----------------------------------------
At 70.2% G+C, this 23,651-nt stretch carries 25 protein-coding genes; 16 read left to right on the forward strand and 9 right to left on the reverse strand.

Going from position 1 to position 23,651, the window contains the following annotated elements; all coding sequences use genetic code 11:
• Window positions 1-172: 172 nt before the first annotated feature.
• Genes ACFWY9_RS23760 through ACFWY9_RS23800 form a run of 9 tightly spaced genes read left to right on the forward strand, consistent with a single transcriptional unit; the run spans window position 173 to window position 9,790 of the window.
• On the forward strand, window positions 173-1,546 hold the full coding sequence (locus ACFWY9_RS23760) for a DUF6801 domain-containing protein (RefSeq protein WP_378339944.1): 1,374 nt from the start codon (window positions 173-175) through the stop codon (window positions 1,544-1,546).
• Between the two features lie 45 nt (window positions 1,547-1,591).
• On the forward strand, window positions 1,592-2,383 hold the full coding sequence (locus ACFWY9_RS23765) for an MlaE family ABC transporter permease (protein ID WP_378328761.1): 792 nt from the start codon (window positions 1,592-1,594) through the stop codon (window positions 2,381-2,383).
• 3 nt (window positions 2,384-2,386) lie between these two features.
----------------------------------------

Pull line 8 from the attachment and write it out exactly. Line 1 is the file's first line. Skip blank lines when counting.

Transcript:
• 3 nt (window positions 2,384-2,386) lie between these two features.